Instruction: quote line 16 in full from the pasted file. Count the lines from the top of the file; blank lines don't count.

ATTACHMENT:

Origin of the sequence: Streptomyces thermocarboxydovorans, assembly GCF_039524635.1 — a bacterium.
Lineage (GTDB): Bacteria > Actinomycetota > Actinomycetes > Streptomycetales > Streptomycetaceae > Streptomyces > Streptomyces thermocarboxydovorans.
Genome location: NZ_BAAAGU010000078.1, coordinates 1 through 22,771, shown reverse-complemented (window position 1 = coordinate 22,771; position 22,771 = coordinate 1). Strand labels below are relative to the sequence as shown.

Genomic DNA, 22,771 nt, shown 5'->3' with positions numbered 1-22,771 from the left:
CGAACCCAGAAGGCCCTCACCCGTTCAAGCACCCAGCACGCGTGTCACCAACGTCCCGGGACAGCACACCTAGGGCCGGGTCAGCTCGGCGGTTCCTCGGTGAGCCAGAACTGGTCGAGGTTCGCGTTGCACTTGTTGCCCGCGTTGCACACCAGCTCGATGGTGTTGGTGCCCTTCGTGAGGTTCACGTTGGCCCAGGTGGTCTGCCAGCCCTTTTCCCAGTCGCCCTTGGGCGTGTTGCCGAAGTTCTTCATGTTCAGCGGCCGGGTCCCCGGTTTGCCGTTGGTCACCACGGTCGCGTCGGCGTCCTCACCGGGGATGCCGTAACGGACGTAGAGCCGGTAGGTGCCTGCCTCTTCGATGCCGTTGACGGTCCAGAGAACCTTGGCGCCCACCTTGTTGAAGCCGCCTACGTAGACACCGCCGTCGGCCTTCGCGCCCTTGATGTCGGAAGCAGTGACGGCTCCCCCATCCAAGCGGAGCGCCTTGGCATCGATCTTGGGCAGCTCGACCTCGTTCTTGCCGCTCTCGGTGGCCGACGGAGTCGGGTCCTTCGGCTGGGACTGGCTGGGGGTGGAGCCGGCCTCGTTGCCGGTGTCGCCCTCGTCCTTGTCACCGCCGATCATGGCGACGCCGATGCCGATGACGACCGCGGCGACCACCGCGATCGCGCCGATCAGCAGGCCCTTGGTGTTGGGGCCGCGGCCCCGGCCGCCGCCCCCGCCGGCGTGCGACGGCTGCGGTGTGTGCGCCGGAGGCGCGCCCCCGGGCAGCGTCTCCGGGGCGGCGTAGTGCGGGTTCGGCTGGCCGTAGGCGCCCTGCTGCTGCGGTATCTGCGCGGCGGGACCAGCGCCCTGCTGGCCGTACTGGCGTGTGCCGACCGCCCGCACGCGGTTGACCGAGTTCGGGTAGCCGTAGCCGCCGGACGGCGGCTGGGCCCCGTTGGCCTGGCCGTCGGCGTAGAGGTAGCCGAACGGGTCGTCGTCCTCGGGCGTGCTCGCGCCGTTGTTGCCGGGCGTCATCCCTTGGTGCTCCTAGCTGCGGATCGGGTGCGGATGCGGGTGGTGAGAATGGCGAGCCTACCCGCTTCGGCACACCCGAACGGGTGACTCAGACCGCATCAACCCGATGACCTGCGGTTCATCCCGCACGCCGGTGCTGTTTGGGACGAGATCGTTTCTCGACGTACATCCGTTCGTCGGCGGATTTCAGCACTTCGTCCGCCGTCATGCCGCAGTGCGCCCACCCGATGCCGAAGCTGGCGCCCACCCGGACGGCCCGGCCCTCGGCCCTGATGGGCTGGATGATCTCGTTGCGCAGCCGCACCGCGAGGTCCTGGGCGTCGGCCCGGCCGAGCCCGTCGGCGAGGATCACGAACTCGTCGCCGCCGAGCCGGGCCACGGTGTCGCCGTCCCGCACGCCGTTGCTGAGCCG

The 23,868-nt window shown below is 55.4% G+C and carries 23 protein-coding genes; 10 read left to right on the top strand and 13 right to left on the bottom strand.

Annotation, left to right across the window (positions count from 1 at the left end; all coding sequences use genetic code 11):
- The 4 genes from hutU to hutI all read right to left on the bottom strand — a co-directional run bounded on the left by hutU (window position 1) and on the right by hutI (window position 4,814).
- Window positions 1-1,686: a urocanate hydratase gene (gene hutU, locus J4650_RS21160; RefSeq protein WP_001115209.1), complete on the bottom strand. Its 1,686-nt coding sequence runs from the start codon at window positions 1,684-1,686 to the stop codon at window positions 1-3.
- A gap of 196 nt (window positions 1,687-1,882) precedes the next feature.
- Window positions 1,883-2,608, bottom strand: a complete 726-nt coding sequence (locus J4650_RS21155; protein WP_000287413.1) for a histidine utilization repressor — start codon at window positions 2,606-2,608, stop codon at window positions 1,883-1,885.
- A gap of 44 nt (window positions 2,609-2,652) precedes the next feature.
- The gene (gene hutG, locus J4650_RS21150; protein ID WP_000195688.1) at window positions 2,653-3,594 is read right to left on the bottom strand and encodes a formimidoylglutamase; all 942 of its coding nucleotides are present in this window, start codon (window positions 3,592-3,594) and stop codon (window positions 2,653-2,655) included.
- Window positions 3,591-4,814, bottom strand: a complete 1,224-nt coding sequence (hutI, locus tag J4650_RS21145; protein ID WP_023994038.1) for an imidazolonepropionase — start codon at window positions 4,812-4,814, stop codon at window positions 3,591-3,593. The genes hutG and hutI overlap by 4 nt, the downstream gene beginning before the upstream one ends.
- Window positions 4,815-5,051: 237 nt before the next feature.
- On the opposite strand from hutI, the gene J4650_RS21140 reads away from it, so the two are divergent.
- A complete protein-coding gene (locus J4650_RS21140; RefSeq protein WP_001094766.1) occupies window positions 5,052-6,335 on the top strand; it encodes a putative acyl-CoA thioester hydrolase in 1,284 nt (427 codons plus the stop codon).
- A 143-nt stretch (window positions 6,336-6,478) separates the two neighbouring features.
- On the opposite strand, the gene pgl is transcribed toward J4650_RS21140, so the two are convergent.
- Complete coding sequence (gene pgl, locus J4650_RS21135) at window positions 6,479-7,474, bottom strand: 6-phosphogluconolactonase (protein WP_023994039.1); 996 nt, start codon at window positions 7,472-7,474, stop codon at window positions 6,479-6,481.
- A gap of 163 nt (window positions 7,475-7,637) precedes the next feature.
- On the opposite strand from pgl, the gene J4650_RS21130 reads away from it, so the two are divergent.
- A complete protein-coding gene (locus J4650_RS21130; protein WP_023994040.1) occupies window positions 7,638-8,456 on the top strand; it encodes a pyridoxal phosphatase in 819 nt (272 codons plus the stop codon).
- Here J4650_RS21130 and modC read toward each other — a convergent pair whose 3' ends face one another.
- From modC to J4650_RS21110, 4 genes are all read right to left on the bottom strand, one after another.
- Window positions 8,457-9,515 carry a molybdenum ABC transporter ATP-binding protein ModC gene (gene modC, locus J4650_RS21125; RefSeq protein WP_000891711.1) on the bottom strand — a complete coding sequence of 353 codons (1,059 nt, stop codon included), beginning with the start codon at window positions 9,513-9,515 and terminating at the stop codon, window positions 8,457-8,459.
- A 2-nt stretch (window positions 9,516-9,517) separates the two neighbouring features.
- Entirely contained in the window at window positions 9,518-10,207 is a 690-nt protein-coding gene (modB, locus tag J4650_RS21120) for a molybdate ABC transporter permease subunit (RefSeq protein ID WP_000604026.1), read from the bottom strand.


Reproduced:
- On the opposite strand from hutI, the gene J4650_RS21140 reads away from it, so the two are divergent.